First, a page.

A-MERC Considered Harmful

Avoid “American Ammunition”-brand ammo. It carries the headstamp “A-MERC”.
Don’t confuse it with “American Eagle” by Federal Cartridge, which is excellent.
I’ve shot a diverse selection of ammo brands over the years, including Federal, Winchester, Remington, Ultramax, Miwall, PMC, Wolf, CCI, Barnaul, Black Hills, American Ammunition, IMI, domestic and imported military surplus, my own reloads, and so on. Brass and steel cased, it makes no difference to me. Both new and commercial reloads (also my own personal reloads). Basically, I’ve made an effort to shoot just about everything I’ve been able to get my hands on.
The vast majority of what I’ve shot has been excellent, high-quality ammunition…with the exception of American Ammunition.
A-MERC ammo is inconsistently loaded from round to round (velocities are all over the place), has intermittent bright flashes (some rounds flash more than others), and major problems with primer retention (primers push out of the pocket during normal firing and get stuck in the gun’s operating mechanism, jamming it), and some of the absolute worst brass I’ve ever dealt with (huge splits starting at the neck and going down the entire length of the case are common, as are smaller splits confined only to the body of the case).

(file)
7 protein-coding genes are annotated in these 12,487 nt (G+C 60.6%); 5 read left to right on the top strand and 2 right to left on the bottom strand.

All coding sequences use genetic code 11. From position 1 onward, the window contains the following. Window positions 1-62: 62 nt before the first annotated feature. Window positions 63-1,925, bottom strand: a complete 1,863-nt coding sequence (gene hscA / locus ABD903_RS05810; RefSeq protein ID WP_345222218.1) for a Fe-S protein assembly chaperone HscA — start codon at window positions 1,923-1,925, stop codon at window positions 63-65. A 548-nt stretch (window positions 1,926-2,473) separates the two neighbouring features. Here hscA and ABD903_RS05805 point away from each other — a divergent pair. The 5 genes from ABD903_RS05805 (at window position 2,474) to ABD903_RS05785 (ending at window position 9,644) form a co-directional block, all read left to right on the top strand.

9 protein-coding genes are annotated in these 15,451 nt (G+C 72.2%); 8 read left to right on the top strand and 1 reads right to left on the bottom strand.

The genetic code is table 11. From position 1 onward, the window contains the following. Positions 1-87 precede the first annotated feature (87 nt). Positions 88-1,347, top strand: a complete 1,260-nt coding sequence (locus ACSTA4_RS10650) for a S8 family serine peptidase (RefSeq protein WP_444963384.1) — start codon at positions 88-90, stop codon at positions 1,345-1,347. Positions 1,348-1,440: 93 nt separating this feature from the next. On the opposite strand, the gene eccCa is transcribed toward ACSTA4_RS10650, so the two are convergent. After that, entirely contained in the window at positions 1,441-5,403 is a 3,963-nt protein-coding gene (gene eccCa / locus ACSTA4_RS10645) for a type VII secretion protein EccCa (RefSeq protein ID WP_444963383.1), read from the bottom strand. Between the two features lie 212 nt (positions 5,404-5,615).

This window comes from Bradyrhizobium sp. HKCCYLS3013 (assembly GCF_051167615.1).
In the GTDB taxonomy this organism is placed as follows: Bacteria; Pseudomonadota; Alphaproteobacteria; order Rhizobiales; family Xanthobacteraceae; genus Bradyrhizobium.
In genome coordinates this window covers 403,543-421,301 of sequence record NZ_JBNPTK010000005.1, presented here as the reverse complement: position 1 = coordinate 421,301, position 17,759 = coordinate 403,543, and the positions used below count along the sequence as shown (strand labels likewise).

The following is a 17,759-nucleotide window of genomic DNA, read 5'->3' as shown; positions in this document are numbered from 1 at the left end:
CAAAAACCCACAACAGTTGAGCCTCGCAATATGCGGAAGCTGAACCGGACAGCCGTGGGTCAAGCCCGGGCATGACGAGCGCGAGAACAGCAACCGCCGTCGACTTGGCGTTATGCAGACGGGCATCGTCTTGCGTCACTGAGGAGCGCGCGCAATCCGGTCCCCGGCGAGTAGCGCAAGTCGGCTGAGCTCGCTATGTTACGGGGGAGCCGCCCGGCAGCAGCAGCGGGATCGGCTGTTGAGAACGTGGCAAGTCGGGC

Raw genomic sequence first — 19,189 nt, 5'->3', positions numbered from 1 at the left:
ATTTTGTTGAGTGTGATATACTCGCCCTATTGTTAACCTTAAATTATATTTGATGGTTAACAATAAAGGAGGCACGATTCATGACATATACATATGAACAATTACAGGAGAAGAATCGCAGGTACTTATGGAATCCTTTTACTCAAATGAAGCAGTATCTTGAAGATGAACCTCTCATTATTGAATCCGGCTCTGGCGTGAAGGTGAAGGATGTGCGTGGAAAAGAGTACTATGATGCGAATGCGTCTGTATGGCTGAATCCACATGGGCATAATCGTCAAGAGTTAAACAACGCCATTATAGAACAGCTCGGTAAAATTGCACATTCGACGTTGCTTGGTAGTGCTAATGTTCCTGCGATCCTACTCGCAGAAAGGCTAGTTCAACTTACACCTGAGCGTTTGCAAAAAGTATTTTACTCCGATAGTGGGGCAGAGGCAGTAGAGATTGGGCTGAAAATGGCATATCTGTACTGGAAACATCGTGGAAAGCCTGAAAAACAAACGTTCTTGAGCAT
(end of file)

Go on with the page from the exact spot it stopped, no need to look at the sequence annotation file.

Splits in cases, particularly on cases that have been reloaded several times, occur occasionally and haven’t really caused many problems for me — I note the split when I inspect my spent brass and toss it into my “scrap brass” bucket. I’ve never once had a case split on a factory-new cartridge from any manufacturer…except A-MERC, which routinely splits in dramatic ways on a regular basis.
It is my opinion that A-MERC ammunition is not only low-quality ammo, but that it is unsafe and dangerous to shoot. I have no qualms with shooting steel-cased, military surplus ammo through any of my guns…but I absolutely forbid American Ammo. No exceptions.
Consider yourself warned.